“Sponsors and CROs should partner with a core imaging lab whose scientists are experienced in AD study design and understand the optimal imaging modalities needed to demonstrate drug efficacy efficiently, effectively, and economically.”
– Stephen M. Bravo, MD, Chief Medical Officer, Calyx
Is medical imaging currently required in AD studies?
Neuromaging modalities such as PET and MRI have been used to detect pathological changes associated with AD and have played an important role in the development of noninvasive biomarkers of disease progression and assessment of response to therapy in clinical trials. Detection of early neurodegenerative changes associated with AD has been possible due to the development of neuroimaging measures of brain atrophy and brain structures such as hippocampus and cortex. Novel image analysis algorithms for characterizing and classifying AD and Mild Cognitive Impairment (MCI) have been developed and applied to MR images. MRI is also currently used for safety assessment of AD drug therapies, especially important in the development of monoclonal antibody therapies, which can cause life threatening changes in the brain. But now medical imaging is also going to be a requisite for primary efficacy endpoint data collection in order for FDA to consider new drug approvals.
What’s changing in how we assess drug efficacy in AD clinical trials?
Traditionally, efficacy in AD trials is evaluated via rater analysis by clinical doctors who are considered experts in the field of dementia – as well as geriatric, psychiatric, and neurology experts – using the mini mental status examination or other clinical tools to determine baseline disease level and progression or regression. Because these tools are very subjective and produce tremendous amounts of interobserver variability, rater analysis is becoming outdated and, while it will likely never disappear, will likely become less relevant in future trials.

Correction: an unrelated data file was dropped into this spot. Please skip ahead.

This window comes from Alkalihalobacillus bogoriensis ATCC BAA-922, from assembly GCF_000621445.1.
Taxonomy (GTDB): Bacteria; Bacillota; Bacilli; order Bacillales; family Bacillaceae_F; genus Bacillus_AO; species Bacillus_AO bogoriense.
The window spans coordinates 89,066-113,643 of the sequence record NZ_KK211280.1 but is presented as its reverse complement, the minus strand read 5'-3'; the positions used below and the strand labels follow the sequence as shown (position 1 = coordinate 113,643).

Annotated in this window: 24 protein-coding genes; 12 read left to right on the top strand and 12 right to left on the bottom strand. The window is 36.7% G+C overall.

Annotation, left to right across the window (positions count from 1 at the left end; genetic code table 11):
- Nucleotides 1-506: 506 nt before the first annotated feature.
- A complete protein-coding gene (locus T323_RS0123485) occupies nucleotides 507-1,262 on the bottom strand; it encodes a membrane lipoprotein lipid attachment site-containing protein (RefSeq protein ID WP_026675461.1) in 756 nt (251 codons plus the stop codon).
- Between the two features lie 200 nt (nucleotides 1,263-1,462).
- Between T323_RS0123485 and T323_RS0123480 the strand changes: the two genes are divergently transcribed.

The utilization of radiology biomarker data removes this subjective analytic bias and is a far more rigorous scientific methodology to determine drug effects. Currently, there are AI/machine learning techniques that are being developed to measure subtle changes that are difficult for the human eye to detect, delivering more perspective and a more scientifically rigorous data set that stands up to statistical scrutiny in determining treatment response.